Khun Htun Oo and the other Shan State leaders were sent to different prisons in remote area of Burma, hundreds of miles from their hometowns. From 2005 to 2011, Khun Htun Oo was held in Putao prison in Northernmost Kachin State where temperature fall below zero in winter.[1] According to reports released from the prison, despite having diabetes and gout he received little medical attention, and was also suffering from swollen legs due to lack of exercise, as well as ischemic heart disease.[1] Amnesty International reported that he also suffers from a peptic ulcer and arthritis.[6] On 9 February 2010, the Democratic Voice of Burma reported that Khun Htun Oo was "losing hair and weight," dropping from around 160 lbs. to around 120 lbs.,[7] and on 10 February 2011, that his health was "deteriorating".[8]

Amnesty International named Khun Htun Oo as a prisoner of conscience, and as of May 2011, continued to publicize his case.[9] He was also made an honorary Italian citizen by the mayor of Monza on December 10, 2008.[1] A 2010 United Nations draft resolution calling by name for the freedom of Khun Htun Oo and other political prisoners was co-sponsored by Australia, Austria, Belgium, Canada, Denmark, Finland, France, Germany, Greece, Italy, Netherlands, New Zealand, Norway, Spain, Sweden, Switzerland, Great Britain and the US.[10] In March 2011,Khun Htun Oo was awarded the Nationalities Hero prize by the United Nationalities Alliance, a group representing several minorities of Burma, for his "dedication and struggle for ethnic groups and national reconciliation".[11]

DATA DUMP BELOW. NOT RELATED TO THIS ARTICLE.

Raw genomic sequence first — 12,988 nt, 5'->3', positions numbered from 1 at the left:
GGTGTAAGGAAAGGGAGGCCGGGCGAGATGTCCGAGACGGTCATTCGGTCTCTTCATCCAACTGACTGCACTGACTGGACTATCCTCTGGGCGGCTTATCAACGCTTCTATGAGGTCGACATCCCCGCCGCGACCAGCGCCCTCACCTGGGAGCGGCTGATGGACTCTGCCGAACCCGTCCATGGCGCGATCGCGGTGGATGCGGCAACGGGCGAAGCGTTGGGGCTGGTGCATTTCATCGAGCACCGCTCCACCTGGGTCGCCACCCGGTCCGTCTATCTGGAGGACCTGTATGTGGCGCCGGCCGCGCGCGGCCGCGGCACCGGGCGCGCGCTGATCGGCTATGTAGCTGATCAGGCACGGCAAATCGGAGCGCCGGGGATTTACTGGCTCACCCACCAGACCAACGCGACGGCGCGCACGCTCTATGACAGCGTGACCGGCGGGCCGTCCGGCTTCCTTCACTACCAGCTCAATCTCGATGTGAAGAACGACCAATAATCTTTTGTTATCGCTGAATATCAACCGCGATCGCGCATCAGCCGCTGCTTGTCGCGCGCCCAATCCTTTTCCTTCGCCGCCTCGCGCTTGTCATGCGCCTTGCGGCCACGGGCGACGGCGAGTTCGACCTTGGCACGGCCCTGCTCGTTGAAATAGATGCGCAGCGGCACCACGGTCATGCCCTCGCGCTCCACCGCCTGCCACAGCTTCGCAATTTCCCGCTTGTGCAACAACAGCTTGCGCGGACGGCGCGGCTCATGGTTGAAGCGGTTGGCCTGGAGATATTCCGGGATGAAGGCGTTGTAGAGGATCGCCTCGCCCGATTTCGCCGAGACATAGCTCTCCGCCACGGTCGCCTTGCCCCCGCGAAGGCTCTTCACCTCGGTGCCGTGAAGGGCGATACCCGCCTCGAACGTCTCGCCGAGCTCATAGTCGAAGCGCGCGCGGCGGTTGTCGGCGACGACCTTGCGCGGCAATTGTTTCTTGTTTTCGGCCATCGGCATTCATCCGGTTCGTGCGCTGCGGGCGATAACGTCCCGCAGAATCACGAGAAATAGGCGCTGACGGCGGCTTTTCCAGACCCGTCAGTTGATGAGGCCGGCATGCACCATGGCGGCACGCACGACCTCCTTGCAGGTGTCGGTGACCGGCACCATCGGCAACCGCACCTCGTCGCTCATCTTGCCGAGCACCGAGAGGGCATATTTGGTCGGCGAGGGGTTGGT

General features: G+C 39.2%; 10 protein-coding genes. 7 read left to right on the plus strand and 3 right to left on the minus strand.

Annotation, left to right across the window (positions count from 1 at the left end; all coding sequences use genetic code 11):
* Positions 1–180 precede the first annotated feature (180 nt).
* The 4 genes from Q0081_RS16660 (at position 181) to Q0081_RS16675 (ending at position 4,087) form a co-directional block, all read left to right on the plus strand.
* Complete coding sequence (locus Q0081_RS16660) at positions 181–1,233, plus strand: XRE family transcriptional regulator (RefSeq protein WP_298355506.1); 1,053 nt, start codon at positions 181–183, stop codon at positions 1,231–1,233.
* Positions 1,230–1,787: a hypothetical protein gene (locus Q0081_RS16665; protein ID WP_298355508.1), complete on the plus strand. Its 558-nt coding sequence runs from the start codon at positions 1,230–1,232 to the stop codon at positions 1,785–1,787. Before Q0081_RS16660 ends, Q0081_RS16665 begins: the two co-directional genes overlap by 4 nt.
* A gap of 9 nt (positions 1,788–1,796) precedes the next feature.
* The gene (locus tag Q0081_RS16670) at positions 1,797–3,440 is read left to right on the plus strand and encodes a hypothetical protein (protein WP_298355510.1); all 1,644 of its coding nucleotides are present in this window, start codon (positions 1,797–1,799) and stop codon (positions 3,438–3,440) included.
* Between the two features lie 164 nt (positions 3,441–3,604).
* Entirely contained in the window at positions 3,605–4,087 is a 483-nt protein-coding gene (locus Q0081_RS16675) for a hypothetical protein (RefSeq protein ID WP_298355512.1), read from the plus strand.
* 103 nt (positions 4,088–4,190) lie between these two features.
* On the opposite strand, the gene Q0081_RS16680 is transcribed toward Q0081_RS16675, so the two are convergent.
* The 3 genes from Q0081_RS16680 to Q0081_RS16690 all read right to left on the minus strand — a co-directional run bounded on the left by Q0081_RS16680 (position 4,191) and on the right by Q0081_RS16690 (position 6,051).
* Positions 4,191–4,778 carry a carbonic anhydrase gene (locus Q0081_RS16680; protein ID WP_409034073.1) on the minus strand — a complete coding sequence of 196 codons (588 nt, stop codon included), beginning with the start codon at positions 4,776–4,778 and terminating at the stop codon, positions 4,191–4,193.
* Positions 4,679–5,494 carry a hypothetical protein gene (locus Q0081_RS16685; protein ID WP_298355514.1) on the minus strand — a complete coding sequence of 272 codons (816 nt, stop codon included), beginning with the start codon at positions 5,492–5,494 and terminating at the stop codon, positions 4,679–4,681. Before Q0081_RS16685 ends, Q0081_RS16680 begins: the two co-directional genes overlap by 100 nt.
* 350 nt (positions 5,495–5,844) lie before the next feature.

ReleaseEdit

Khun Htun Oo was released on 13 January 2012 in a mass presidential pardon of political prisoners.[12]

ReferencesEdit

  1. ^ a b c d e f g h i j k "AAPP Case No.: 0055" (PDF). Assistance Association for Political Prisoners. 11 February 2010. Archived from the original (PDF) on 2 March 2011. Retrieved 10 May 2011. CS1 maint: discouraged parameter (link)
  2. ^ a b "Burma's 2007 protests". BBC News. 25 September 2007. Retrieved 8 May 2011. CS1 maint: discouraged parameter (link)
  3. ^ Europa Publications Staff, The Far East and Australasia, Routledge, 2003, p. 863.
  4. ^ "Aung San Suu Kyi 'strengthened'". BBC News. 8 May 2002. Retrieved 10 May 2011. CS1 maint: discouraged parameter (link)
  5. ^ Win Thein (11 February 2002). "Burma's Ethnic Groups Banned from Celebrations". The Irrawaddy. Archived from the original on 3 March 2011. Retrieved 10 May 2011. CS1 maint: discouraged parameter (link)
  6. ^ a b c d e "MYANMAR Democracy Advocate Put Behind Bars for 93 Years" (PDF). Amnesty International. Archived from the original (PDF) on 18 February 2011. Retrieved 8 May 2011. CS1 maint: discouraged parameter (link)
  7. ^ "Shan leader 'losing hair and weight'". Democratic Voice of Burma. 9 February 2010. Archived from the original on 2 March 2011. Retrieved 10 May 2011. CS1 maint: discouraged parameter (link)
  8. ^ "Calls mount for Shan leader's release". Democratic Voice of Burma. 10 February 2011. Archived from the original on 1 July 2011. Retrieved 10 May 2011. CS1 maint: discouraged parameter (link)
  9. ^ "Myanmar, Unlock the Prison Doors!" (PDF). Amnesty International. Archived from the original (PDF) on 29 April 2011. Retrieved 17 April 2011. CS1 maint: discouraged parameter (link)
  10. ^ Lalit K Jha (4 November 2010). "UN Draft Resolution Silent on Commission of Inquiry". The Irrawaddy. Archived from the original on 2 March 2011. Retrieved 10 May 2011. CS1 maint: discouraged parameter (link)
  11. ^ Myo Thant (31 March 2011). "Shan leader Khun Htun Oo awarded Nationalities Hero prize". mizzima.com. Archived from the original on 12 June 2011. Retrieved 10 May 2011. CS1 maint: discouraged parameter (link)
  12. ^ "High-profile dissidents freed in Burma amnesty". BBC News. 13 January 2012. Retrieved 13 January 2012. CS1 maint: discouraged parameter (link)

External linksEdit